Study commitment

Typically, there is a minimum expectation of 1.5-2 hours of student effort per week per credit point for units of study offered over a full semester. For a 12 credit point unit, this equates to roughly 240-300 hours of student effort in total.

Learning outcomes are what students know, understand and are able to do on completion of a unit of study. They are aligned with the University's graduate qualities and are assessed as part of the curriculum.

At the completion of this unit, you should be able to:

  • LO1. Document and report research work undertaken in a format appropriate for academic literature with correct referencing.
  • LO2. Design and deliver a research presentation that is clear, confident and engaging to an academic audience.
  • LO3. Formulate and plan a personal research project.
  • LO4. Develop and demonstrate originality, ingenuity and initiative in dealing with critical research issues.
  • LO5. Develop an in-depth knowledge of a specialised area within the discipline.
  • LO6. Formulate, justify and implement an appropriate method for investigating a specific research question.
  • LO7. Demonstrate an ability to analyse data, draw appropriate conclusions and present these conclusions in context, with due consideration of methods and assumptions involved.

Graduate qualities

The graduate qualities are the qualities and skills that all University of Sydney graduates must demonstrate on successful completion of an award course. As a future Sydney graduate, the set of qualities have been designed to equip you for the contemporary world.

GQ1 Depth of disciplinary expertise

Deep disciplinary expertise is the ability to integrate and rigorously apply knowledge, understanding and skills of a recognised discipline defined by scholarly activity, as well as familiarity with evolving practice of the discipline.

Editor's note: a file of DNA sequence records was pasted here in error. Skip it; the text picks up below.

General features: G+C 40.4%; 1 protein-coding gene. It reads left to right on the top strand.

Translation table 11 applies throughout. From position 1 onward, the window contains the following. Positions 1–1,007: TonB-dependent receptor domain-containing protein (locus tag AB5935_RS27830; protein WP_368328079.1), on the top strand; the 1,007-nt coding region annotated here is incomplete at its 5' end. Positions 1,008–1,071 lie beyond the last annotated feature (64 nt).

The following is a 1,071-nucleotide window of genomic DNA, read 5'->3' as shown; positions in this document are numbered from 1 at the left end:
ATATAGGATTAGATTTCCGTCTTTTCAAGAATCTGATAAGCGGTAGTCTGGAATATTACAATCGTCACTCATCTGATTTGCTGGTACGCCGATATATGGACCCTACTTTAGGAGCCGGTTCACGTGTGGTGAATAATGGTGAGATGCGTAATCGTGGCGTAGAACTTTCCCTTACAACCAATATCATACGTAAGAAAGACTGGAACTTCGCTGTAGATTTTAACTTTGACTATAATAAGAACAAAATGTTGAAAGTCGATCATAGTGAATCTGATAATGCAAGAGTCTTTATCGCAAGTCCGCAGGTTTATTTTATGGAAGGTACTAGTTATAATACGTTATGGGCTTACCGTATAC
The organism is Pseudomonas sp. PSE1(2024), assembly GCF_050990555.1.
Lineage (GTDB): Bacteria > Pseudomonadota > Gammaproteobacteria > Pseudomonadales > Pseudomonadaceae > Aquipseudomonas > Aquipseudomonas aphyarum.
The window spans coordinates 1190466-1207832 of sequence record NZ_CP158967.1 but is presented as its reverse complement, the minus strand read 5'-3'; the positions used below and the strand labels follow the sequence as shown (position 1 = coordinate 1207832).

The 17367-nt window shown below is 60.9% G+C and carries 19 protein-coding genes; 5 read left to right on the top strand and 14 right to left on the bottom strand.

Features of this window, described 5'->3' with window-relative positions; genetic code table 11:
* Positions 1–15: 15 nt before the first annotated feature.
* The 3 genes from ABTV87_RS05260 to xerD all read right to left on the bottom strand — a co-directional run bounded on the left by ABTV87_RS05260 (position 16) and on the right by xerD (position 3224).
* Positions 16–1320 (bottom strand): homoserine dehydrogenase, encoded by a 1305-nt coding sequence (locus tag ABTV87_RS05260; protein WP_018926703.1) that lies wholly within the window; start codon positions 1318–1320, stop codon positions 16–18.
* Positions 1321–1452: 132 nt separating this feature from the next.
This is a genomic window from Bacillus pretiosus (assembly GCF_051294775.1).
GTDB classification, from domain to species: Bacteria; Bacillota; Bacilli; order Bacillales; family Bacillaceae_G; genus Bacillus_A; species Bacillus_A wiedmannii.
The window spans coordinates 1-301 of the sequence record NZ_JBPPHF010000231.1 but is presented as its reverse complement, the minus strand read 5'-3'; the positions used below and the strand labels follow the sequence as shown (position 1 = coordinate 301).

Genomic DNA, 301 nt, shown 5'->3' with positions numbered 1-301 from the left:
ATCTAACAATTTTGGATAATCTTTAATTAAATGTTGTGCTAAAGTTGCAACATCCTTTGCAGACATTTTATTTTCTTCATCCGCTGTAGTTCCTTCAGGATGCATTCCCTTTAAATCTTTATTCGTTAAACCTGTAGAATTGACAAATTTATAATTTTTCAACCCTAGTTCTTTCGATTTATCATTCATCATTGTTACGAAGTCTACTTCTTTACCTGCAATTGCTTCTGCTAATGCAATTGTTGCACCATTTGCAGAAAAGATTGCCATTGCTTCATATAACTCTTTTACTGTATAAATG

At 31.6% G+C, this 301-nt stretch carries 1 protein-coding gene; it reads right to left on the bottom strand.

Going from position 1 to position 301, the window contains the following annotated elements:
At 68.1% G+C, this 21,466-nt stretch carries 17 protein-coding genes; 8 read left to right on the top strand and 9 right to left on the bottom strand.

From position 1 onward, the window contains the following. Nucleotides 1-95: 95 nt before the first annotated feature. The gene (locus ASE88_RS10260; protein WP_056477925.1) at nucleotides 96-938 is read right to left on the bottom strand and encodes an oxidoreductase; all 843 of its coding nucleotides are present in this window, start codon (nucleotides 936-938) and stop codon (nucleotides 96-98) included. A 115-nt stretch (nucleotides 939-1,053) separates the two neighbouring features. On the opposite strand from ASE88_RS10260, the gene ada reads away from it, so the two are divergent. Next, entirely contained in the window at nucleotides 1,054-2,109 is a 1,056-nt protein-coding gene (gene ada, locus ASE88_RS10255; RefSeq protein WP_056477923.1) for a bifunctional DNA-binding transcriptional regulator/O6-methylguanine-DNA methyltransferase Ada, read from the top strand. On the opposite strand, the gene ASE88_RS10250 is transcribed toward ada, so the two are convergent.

GQ2 Critical thinking and problem solving

Critical thinking and problem solving are the questioning of ideas, evidence and assumptions in order to propose and evaluate hypotheses or alternative arguments before formulating a conclusion or a solution to an identified problem.

GQ3 Oral and written communication

Effective communication, in both oral and written form, is the clear exchange of meaning in a manner that is appropriate to audience and context.

GQ4 Information and digital literacy

Information and digital literacy is the ability to locate, interpret, evaluate, manage, adapt, integrate, create and convey information using appropriate resources, tools and strategies.

GQ5 Inventiveness

Generating novel ideas and solutions.

GQ6 Cultural competence

Cultural Competence is the ability to actively, ethically, respectfully, and successfully engage across and between cultures. In the Australian context, this includes and celebrates Aboriginal and Torres Strait Islander cultures, knowledge systems, and a mature understanding of contemporary issues.

GQ7 Interdisciplinary effectiveness

Interdisciplinary effectiveness is the integration and synthesis of multiple viewpoints and practices, working effectively across disciplinary boundaries.

GQ8 Integrated professional, ethical, and personal identity

An integrated professional, ethical and personal identity is understanding the interaction between one’s personal and professional selves in an ethical context.

GQ9 Influence

Engaging others in a process, idea or vision.

Outcome map

Learning outcomes Graduate qualities
GQ1 GQ2 GQ3 GQ4 GQ5 GQ6 GQ7 GQ8 GQ9

This section outlines changes made to this unit following staff and student reviews.

No significant changes have been made since this unit was last offered.

Work, health and safety

  • All research work must be completed in accordance with School, Faculty and University WHS policies. This includes:
    • Completing appropriate lab inductions before commencing lab-based work
    • Where applicable, completing a risk assessment before commencing experimental work
  • Ensure that you discuss all WHS-specific aspects of your project with your supervisor at the outset.

Disclaimer

The University reserves the right to amend units of study or no longer offer certain units, including where there are low enrolment numbers.

To help you understand common terms that we use at the University, we offer an online glossary.